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William G. Sutherland DO, Father of Osteopathy In The Cranial Field

"Allow physiologic function within to manifest its own unerring potency rather than apply a blind force from without."

Remembering Dr. Sutherland (1873-1954)

Dr. William Sutherland dedicated his life to advance the art of osteopathy.
Since enrolling in medical school in 1898, Dr. Sutherland began to investigate the body's mechanical function and identify the body's living anatomy (i.e. flow of cranial fluid, texture of tissues, compression of bones, etc.). He did more to advance the concepts of "self-healing"" than any other osteopath of his generation.
Dr. Sutherland was labeled a "heretic" and a "quack" for establishing the common sense principle that the body's central nervous system was in "constant rhythmic motion" and this motion was essential factor in human health and sustaining life. Today Dr. Sutherland's theory about the body's physiologic structure has been conclusively validated with the advancement of computerized diagnostic equipment.
Many of his most ardent critics agreed to investigate the practical application of his findings (i.e. treating patients) for the sole purpose of discrediting him. This was the beginning of his following. Many of his critics admitted defeat and agreed to further study "manual medicine," with the intention of incorporating "osteopathic manual medicine" (OMM) into their own practices.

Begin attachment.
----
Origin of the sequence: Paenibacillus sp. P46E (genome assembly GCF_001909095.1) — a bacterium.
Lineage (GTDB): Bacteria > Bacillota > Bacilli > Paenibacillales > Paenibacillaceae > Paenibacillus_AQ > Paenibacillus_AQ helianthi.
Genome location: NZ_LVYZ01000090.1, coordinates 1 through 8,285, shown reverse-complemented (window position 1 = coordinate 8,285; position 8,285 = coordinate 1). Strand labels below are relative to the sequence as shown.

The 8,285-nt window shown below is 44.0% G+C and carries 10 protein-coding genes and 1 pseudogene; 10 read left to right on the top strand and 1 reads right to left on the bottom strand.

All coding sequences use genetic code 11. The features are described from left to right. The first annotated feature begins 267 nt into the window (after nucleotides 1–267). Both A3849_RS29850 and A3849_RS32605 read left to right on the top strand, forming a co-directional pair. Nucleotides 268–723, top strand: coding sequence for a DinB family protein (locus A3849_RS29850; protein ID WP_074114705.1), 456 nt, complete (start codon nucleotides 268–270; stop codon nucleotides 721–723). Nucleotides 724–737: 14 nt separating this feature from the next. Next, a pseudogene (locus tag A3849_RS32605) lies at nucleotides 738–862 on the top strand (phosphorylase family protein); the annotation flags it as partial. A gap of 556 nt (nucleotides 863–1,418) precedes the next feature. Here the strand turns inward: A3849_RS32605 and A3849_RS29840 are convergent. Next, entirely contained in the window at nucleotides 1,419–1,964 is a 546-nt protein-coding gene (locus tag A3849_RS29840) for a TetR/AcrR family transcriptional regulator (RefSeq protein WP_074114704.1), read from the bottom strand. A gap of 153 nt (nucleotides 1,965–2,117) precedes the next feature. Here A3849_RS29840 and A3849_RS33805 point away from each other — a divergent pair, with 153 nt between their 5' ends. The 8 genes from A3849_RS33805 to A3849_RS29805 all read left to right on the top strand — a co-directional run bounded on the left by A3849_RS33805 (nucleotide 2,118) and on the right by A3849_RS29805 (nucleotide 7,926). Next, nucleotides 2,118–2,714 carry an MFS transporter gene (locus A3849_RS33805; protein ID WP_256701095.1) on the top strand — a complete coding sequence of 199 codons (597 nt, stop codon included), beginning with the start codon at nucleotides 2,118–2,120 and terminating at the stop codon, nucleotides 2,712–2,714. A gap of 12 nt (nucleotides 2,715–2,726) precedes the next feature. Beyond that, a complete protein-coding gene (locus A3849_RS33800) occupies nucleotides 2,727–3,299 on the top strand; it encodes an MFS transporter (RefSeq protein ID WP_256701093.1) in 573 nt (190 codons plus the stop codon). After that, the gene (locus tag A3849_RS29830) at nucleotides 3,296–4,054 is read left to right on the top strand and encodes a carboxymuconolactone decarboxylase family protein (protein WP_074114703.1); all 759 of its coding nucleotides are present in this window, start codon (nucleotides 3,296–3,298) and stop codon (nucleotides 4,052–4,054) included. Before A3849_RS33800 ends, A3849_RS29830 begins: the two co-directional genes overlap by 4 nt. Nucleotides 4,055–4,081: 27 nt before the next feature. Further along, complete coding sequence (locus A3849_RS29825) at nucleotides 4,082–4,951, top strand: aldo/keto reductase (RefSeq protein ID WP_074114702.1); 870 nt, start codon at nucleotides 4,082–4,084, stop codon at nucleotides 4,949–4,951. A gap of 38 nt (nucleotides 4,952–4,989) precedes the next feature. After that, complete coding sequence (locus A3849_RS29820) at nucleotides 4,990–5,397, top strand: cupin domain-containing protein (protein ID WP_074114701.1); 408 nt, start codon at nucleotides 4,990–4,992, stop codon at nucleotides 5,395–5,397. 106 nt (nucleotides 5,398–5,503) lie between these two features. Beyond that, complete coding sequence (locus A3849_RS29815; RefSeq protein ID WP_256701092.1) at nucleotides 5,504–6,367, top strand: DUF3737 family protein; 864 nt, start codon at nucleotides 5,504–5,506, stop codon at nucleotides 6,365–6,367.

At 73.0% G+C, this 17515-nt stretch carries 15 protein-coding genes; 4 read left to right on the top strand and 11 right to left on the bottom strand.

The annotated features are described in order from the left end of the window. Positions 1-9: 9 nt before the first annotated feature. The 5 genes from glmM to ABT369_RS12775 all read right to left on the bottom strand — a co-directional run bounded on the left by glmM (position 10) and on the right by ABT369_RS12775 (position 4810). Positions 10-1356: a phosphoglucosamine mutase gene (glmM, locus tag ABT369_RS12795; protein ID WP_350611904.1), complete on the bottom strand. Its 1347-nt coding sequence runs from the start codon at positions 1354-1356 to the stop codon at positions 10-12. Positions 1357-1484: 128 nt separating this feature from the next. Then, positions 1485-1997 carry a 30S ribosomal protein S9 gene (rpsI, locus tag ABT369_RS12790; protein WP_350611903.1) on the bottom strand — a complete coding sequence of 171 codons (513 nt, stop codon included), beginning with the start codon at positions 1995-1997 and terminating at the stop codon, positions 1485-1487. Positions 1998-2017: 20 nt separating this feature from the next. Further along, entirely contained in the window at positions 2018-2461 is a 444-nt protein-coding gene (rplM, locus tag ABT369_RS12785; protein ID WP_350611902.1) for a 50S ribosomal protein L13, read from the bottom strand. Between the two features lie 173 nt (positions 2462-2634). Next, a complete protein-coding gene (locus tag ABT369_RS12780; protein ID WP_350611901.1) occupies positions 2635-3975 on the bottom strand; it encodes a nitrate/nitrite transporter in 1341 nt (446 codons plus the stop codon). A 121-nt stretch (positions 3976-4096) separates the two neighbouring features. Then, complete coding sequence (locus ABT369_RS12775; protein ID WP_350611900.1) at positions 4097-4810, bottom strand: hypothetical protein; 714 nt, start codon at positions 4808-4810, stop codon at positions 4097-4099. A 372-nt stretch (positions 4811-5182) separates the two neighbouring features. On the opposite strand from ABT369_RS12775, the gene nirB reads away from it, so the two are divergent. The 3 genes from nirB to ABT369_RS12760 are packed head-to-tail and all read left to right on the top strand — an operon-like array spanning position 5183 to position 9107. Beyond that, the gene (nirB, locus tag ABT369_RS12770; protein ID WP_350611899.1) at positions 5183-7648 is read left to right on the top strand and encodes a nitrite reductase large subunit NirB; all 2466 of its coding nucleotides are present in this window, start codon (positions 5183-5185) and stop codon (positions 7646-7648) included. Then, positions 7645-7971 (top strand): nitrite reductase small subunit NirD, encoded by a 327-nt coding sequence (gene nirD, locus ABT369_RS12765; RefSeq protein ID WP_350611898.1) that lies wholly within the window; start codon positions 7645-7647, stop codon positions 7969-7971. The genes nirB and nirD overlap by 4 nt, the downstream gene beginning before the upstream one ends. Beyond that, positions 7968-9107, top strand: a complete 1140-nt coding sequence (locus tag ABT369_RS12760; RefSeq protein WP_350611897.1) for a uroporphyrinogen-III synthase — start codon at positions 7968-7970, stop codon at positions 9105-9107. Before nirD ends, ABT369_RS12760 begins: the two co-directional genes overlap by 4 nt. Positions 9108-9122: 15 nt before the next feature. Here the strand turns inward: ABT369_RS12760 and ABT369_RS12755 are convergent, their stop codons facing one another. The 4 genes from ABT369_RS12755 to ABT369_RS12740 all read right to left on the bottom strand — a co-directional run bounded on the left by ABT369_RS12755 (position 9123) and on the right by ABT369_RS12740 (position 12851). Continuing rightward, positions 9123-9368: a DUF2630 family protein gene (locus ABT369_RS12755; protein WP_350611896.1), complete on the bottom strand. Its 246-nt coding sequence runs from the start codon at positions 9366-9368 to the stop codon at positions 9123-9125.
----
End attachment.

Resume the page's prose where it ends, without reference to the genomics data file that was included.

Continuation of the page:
Dr. Sutherland is best known for viewing the human body as a sophisticated "machine" believing that dysfunction or impairment in one area was bound to compromise the entire structure. He summarized his findings in a paper, which pioneered concepts about the constant rhythmic motion of the human body. Dr. Sutherland identified this "living anatomy" as follows:

  • Motion at the cranial sutures, the joints linking the 26 bones of the skull

  • "Expansion and contraction" of the hemispheres of the brain

  • Motion of the membranes covering the brain and spinal cord

  • A fluid wave within the cerebrospinal fluid that bathes the brain and spinal cord

  • Involuntary, subtle motion of the sacrum (tailbone).

The success of Dr. Sutherland's work in treating patients – who suffered from a myriad of health problems – failed to quiet the storm of protest over his work. In 1939, Dr. Sutherland, still hopeful of sharing his work, published his theories in the book titled, "The Cranial Bowl," which not only met with a lackluster reception but subjected him to scrutiny and ridicule from his own colleagues. Undaunted, Dr. Sutherland continued to publish his work, oftentimes, under a pseudonym to protect himself from further criticism. His works include: "Bedside Technic," presented in 1929; "Skull Notions," compilation of six articles; "Cranial Membranous Articular Strains," article published in The Western Osteopath.